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Mont St. Michel is also known for unique souffle-like omelettes developed by the now famous (and ubiquitous) Mère Poulard (mother Poulard):

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which of course we had to try! But after being pointedly ignored by the staff at the original La Mere Poulard restaurant and without the power to burn holes in their skulls, we ended up at its satellite cafe deeper in town, where over the course of two hours I had an omelette and Nora had mussels. Half of our afternoon now gone before sundown, we hurried around the town before heading into the abbey:

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Quaint buildings housing incredibly tacky souvenir shops….mtstmichel13

walking along the ramparts around the town:

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shadow of the mont over the mud flats:

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heading into the abbey you can see rock bubbling up in the corners of walls, revealing how the building was built around and upon the substructure of granite:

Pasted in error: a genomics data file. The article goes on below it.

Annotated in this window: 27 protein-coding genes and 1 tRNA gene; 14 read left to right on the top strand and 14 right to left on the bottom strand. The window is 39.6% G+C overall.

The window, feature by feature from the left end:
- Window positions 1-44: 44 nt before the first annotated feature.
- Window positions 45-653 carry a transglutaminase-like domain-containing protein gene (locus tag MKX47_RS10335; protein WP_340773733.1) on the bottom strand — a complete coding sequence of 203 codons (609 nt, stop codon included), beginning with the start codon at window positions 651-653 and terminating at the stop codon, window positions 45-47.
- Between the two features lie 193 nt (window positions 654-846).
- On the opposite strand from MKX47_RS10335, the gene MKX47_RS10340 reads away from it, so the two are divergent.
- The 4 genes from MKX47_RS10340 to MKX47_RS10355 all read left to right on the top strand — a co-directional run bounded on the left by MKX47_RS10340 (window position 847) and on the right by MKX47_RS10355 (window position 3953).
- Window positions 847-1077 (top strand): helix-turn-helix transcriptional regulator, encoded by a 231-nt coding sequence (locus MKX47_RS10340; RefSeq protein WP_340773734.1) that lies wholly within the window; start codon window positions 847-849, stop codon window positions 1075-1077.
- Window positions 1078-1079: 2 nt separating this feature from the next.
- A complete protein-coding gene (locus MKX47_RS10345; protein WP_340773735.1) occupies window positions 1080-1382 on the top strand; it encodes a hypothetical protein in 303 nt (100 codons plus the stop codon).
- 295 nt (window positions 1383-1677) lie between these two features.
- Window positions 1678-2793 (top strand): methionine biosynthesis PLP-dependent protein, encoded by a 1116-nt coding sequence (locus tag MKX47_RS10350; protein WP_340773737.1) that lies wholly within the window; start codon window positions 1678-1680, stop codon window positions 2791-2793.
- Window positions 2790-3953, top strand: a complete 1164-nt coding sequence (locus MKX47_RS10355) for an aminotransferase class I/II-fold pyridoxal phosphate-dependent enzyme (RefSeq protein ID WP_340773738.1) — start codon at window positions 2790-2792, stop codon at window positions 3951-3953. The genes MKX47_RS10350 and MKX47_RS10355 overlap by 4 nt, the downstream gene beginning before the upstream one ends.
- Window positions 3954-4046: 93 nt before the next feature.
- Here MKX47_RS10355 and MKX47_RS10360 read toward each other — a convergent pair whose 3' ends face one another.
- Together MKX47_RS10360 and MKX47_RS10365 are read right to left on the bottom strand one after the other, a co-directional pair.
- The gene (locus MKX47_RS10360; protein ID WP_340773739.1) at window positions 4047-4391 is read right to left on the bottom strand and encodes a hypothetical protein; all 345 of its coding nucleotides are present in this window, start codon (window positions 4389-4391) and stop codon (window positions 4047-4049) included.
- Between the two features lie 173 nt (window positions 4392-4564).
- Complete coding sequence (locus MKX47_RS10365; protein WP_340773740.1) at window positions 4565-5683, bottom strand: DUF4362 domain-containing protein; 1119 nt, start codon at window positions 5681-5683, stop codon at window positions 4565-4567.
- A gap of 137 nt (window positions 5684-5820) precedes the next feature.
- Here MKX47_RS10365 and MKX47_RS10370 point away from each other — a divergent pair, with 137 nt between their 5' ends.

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views over the abbey walls to the wider Norman coast and the gardens and town below:

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Inside the abbey:

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a reception hall with massive fireplaces

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a huge wheel installed to hoist provisions up to the prisoners when the mont was a prison:

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and the track for the hoist:

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St. Michel defeating the dragon in a small church outside the abbey: mtstmichel44

roofs at sunset:

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The sun set all too quickly and we still had a 2.5-hour drive ahead of us through pitch-black highways studded with jumping deer signs. Given that our car was probably smaller than a deer, this was not reassuring. We did have a fox dart out in front of us, but fortunately we missed it and that was our sole incident. Back in Le Havre I was told that we were lucky it was not a large wild pig….